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Ford F150 - not getting fuel

I have a 1991 Ford F150. It stalled while driving, like it ran out of gas. I've since replaced the fuel pump relay, fuel pump, and fuel filter and still can't get it to start.



Any ideas? I'm at a loss.

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Comments

  • edited April 2010
    First things first. Are you really sure that this is just a fuel delivery problem? A quick way to tell is to spray starting fluid into the throttle body or air intake while cranking the engine. If it fires up a little bit, then you can assume that fuel is the problem. If it doesn't, then it will be ignition or ignition and fuel.

    Is the PCM getting power?
    Is the fuel pump getting power? Is it running? What is the fuel pressure at the rail?
  • edited April 2010
    Engines need fuel, air and spark. Sounds like you got the fuel covered so let's move on to air and spark. Air is usually a given so have you checked the spark? Some of these engines use a ballast resistor which can be problematic. I bet you have little or no spark.
  • edited April 2010
    Actually, I think that 91 used the TFI module. I don't think those used ballast resistors.
  • edited April 2010
    I was able to get the truck to turn over when I used starting fluid. I also disconnected the fuel filter to see if I could get fuel to pump out. No fuel came out of the line when I turned the key on.

    I also need to mention that this is the front tank on a dual tank system. I also tried switching to my rear tank with no luck.
  • edited April 2010
    Okay, that's good information. Do you hear either of the fuel pumps running? Can you measure 12V power at either of the fuel pumps?
    Basically, if the fuel pumps aren't getting power, then the next checks are:
    Are all related fuses good?
    Is the fuel pump relay or relays getting power?
    Is the inertial fuel pump cut-off switch passing power like it should and not tripped?
    How about the fuel tank selector switch?
  • edited April 2010
    It isn't the fuel tank selector.
    From what I can tell, the fuses are good.
    I didn't hear the fuel pumps running.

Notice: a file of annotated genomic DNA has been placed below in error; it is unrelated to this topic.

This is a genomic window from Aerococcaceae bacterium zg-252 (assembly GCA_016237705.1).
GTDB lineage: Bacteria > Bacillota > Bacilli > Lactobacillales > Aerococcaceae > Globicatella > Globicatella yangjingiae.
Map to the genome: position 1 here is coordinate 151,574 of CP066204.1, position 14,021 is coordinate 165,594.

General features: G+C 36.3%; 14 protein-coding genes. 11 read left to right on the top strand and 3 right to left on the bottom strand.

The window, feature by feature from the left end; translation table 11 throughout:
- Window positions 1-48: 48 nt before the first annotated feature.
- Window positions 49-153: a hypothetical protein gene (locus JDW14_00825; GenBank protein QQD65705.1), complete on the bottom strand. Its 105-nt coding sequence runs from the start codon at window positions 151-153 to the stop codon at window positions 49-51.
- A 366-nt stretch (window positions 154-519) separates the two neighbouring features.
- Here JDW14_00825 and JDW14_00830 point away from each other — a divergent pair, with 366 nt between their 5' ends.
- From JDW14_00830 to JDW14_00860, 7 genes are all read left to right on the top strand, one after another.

At the moment, I don't have a way to check the voltage on the relays.

    Is the inertial fuel pump cut-off switch passing power like it should and not tripped?

    Not sure how to check this
  • edited April 2010
    I just located and checked the inertia cut-off switch. I disabled it and re-enabled it with no luck.
  • edited April 2010
    Look at the diagnostic connector under the hood where codes are pulled. There should be a tan wire with a green stripe. Run a jumper wire from that terminal to ground.
    You should hear the pump run and the truck should start if this is a lack of fuel problem.

    If the truck does run then disconnect the jumper wire. This means that for some reason the fuel pump relay is not getting a ground through the ECM.
    This could be caused by a faulty TFI ignition module, faulty ECM, etc.
    If it does not run then it's very well could be a faulty pump relay.

    Take a test light and connect it to that tan/green wire in the diag. connector. Turn the key to the RUN position. The light should be on. If not, likely a faulty ECM circuit.
    If the light is on, crank the engine over a bit. After 3 or 4 seconds of cranking the light should still be on. If not, a likely TFI module problem.

    (I should have added that pulling the codes might not be a bad idea just in case there is a loss of PIP code; this being the signal the TFI module sends to the ECM which then triggers the pump relay based on that signal.)
  • edited April 2010
    I think it would be well worth it for you do buy a DMM (a $25 one should be more than good enough) and to get some wiring diagrams for your truck. Also, be sure to try OK's suggestion below.
  • edited April 2010
    All engines in the 1991 model year used a ballast resistor (ballast wire) (resistance wire) for the F-150 2 and 4 wheel drive models. If you are not getting spark then I would check out this wire. This is a pretty common problem when the engine shuts down without warning.
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